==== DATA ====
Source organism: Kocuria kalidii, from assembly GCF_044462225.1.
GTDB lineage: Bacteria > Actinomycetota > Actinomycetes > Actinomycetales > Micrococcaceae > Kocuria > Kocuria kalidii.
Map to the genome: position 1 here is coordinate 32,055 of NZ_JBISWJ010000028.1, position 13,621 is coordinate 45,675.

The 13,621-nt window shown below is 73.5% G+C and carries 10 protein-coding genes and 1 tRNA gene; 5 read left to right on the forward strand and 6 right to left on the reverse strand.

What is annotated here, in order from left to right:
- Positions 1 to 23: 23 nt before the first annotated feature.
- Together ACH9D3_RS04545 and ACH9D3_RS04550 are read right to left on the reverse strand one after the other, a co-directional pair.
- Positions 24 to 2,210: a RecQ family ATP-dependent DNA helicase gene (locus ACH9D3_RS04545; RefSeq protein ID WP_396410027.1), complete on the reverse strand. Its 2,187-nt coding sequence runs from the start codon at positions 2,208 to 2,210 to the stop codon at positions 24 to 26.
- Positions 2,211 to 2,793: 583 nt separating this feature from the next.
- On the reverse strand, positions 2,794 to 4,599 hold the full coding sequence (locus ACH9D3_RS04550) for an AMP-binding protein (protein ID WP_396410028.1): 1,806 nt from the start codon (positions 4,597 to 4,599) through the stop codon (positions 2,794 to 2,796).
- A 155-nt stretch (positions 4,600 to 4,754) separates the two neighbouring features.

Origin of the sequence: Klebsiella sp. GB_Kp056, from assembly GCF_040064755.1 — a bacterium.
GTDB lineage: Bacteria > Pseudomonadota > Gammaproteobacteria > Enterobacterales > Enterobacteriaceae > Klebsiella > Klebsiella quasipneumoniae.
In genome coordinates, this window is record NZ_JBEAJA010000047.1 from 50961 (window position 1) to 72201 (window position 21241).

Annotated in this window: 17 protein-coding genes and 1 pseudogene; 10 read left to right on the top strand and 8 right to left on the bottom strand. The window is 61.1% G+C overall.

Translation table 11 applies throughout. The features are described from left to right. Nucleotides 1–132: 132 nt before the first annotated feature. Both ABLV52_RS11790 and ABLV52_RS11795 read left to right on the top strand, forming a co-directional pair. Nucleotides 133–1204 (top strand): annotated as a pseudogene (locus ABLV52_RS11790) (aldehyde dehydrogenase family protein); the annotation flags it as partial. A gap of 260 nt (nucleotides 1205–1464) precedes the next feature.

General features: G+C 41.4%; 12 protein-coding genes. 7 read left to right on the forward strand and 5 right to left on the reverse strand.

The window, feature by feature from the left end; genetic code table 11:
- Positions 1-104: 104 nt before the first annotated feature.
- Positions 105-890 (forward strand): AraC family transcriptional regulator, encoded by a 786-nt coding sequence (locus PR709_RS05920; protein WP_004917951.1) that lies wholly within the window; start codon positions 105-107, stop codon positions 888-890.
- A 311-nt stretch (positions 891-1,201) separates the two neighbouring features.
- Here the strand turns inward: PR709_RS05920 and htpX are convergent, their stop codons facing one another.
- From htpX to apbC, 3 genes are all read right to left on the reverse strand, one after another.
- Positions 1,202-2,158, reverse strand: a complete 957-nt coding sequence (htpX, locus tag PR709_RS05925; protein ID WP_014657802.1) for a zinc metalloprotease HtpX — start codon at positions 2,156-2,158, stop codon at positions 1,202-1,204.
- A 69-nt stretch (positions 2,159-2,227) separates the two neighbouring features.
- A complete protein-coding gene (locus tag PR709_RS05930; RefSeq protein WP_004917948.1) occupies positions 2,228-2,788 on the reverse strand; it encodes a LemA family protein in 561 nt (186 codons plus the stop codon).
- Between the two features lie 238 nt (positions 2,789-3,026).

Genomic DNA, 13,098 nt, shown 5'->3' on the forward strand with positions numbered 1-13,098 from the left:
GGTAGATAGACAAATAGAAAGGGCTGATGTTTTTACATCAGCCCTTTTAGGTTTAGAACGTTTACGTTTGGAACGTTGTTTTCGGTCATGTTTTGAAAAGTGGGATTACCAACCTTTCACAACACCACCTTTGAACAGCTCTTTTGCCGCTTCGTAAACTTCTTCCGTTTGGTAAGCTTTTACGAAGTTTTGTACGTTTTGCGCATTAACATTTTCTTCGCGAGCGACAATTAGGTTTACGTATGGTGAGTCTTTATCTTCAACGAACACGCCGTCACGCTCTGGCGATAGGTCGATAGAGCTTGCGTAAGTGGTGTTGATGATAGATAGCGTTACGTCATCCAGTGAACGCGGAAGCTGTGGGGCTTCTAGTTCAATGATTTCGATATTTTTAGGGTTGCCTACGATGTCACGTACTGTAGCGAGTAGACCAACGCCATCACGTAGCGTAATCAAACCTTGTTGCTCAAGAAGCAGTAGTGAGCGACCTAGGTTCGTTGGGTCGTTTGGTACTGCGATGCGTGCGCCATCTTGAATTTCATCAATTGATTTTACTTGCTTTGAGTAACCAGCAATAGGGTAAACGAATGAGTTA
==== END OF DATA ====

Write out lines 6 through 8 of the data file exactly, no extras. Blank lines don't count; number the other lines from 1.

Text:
- Positions 1 to 23: 23 nt before the first annotated feature.
- Together ACH9D3_RS04545 and ACH9D3_RS04550 are read right to left on the reverse strand one after the other, a co-directional pair.
- Positions 24 to 2,210: a RecQ family ATP-dependent DNA helicase gene (locus ACH9D3_RS04545; RefSeq protein ID WP_396410027.1), complete on the reverse strand. Its 2,187-nt coding sequence runs from the start codon at positions 2,208 to 2,210 to the stop codon at positions 24 to 26.